With either method, if the dough is too sticky, mix it a tablespoon of flour. If it’s too dry, mix in a Tablespoon of water.
Shaping the dough
Once your dough is made, immediately shape it into four 10 ounce balls and store them in a few plastic bags drizzled with some oil. I like to use gallon bags and put in two balls of dough per bag. Let these rest at room temperature for 15 minutes and then stick them in the fridge overnight.
I made three different sauces, but they were all very simple. You can make all of them can be made in about 20 minutes total.
Basic Marinara Sauce
Makes about 4 Cups
– 1 can (28 ounces) crushed tomatoes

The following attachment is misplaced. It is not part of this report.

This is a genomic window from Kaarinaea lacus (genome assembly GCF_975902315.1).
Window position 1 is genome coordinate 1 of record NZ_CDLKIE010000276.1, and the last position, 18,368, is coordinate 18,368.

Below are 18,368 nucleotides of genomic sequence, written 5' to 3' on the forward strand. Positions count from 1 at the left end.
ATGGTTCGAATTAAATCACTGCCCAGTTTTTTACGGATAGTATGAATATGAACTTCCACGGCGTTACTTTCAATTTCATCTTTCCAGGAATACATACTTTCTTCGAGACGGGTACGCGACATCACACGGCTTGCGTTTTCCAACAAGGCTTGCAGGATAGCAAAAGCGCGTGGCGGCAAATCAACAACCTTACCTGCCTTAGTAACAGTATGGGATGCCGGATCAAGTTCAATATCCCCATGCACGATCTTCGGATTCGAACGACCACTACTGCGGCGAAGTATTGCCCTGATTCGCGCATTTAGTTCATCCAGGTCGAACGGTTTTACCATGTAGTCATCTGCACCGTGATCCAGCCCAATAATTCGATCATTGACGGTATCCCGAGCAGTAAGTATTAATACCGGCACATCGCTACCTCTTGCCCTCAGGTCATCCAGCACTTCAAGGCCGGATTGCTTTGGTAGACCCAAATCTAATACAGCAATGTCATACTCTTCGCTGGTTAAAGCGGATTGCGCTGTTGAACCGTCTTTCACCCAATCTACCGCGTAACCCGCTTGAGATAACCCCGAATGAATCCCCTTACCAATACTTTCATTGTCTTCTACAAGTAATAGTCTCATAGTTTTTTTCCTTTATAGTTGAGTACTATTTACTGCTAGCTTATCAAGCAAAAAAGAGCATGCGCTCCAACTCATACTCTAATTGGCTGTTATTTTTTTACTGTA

– 5 cloves garlic, minced
– 2-3 Tablespoons fresh basil, minced
– 1 Teaspoon dried oregano
– 1/2 Lemon, juice only
– Salt and pepper to taste
You can cook this sauce if you want to make it a bit thicker, but honestly, I just stick all the ingredients in a blender and blend them up. I like the fresh, light flavors. If you cook them too much they get thick and like a pasta sauce.
Chipotle Marinara Sauce
Makes 2 Cups
– 2 Cups of the above marinara sauce
– 3-6 Chipotle peppers from chipotle in Adobo sauce
– 1 Tablespoon (or more) of the Adobo sauce
– 1/2 Teaspoon crushed red pepper
The thing to remember about this sauce is that it should be really spicy on its own. It will mellow out on the pizza with the cheese and everything. I used about 4 Chipotles in my batch, but I’d kick it up a notch if I made it again, which I will because it rocks. Again, just blend or process everything together.
White Sauce (Adapted from American Pie)
Makes about 1 Cup, enough for a few pizzas actually
- 2 Tablespoons olive oil
– 1 small onion, diced
– 2 cloves garlic, minced
– 1/2 Cup heavy cream